Argillaceous rocks are considered as suitable host rock formation to isolate the high‐level radioactive waste from the biosphere for thousands of years. Boda Claystone Formation, the possible host rock formation for the Hungarian high‐level radioactive waste repository, has geologically and mineralogically been studied in detail, but its physico‐chemical parameters describing the retention capability of the rock needed further examinations. Studies were performed on thin sections subjected to 72 h sorption experiments using inactive Nd(III). Nd(III) has been used as a chemical analogue for transuranium elements of the radioactive waste to examine the ion uptake capability of the micrometre size mineral phases occurring in the rock. The elemental mapping of synchrotron radiation‐based microscopic X‐ray fluorescence (micro‐XRF) combined with scanning electron microscopy energy dispersive X‐ray analysis (SEM/EDX) has sufficient sensitivity to study the uptake capability of the different mineral phases on the microscale without the necessity of applying radioactive substances. Elemental maps were recorded on several thousand pixels using micrometre magnitude spatial resolution. By interleaving micro‐XRF and SEM/EDX data sets from the same sample area and applying multivariate methods, calcite and clay minerals could be identified as the main mineral phases responsible for Nd(III) uptake without using additional microscopic X‐ray diffraction mapping. It should be highlighted that the ion uptake capability of dolomite containing calcium and magnesium could be distinguished from the characteristics of calcite only by the interleaving of micro‐XRF and SEM/EDX data sets. The presence of minerals was verified by applying microscopic X‐ray diffraction point measurements. Copyright © 2015 John Wiley & Sons, Ltd.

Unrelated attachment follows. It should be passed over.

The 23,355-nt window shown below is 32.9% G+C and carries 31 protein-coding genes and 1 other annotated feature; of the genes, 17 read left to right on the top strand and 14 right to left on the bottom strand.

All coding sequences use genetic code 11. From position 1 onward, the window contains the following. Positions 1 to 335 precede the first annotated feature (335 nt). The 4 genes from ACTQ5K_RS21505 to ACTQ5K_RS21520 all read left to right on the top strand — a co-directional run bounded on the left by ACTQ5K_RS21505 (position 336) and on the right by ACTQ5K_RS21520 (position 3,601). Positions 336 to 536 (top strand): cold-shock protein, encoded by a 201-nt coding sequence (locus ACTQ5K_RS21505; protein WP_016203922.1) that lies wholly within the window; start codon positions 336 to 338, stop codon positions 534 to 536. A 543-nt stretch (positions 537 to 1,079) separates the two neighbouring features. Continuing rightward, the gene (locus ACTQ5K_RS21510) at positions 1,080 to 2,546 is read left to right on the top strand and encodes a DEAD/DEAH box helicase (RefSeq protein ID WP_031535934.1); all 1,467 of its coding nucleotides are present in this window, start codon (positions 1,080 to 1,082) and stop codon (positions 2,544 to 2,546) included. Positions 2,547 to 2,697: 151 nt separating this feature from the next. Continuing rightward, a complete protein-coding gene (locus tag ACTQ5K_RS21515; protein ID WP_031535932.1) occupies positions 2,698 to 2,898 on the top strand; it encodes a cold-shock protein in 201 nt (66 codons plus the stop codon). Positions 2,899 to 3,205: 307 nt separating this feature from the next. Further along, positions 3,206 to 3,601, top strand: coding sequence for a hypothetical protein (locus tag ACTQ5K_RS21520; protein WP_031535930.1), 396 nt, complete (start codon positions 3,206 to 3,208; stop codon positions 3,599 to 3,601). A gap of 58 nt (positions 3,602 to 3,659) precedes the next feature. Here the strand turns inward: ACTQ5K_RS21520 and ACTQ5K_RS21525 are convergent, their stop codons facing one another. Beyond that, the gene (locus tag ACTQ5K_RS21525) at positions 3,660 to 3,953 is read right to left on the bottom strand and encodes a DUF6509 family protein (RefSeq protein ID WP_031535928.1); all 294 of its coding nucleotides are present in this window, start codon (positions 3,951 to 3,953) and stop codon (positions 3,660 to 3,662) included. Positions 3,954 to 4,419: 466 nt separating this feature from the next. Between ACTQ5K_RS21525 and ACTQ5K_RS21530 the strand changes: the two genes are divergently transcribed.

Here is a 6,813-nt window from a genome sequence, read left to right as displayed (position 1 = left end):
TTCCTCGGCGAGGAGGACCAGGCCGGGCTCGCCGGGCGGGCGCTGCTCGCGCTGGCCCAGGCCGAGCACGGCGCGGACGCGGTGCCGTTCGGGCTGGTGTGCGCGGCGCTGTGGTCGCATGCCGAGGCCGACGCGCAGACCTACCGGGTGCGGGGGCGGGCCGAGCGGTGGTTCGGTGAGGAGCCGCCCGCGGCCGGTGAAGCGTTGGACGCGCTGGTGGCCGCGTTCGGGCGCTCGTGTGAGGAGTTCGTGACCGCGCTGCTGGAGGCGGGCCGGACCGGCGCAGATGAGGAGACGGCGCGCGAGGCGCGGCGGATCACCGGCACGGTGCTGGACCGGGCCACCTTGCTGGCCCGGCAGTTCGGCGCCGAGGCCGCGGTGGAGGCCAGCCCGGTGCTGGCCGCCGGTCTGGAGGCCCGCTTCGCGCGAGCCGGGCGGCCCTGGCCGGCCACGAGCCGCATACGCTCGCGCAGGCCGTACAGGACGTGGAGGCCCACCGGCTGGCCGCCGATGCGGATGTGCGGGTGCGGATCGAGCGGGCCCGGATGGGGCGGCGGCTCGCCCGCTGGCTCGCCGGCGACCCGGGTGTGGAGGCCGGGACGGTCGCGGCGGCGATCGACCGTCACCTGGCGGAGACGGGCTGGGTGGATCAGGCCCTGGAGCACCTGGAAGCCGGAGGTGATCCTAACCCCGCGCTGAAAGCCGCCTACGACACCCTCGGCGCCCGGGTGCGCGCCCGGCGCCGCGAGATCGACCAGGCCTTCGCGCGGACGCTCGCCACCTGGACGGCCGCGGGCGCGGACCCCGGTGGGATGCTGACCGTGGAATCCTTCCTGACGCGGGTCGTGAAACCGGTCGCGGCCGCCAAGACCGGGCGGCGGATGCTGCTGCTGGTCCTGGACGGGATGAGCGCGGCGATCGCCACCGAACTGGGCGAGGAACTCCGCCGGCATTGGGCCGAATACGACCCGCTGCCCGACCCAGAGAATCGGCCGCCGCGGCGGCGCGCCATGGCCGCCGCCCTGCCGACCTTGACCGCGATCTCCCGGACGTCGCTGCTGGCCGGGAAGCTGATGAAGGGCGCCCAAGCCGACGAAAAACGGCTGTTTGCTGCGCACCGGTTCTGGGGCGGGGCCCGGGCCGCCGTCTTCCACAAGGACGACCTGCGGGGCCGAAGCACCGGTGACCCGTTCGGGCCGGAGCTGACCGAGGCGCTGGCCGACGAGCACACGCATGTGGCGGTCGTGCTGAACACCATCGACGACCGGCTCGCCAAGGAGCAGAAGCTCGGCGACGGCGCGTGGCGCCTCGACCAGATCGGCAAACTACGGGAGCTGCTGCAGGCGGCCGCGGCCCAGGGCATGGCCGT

X-Ray Spectrometry – Wiley
Published: Jan 1, 2016
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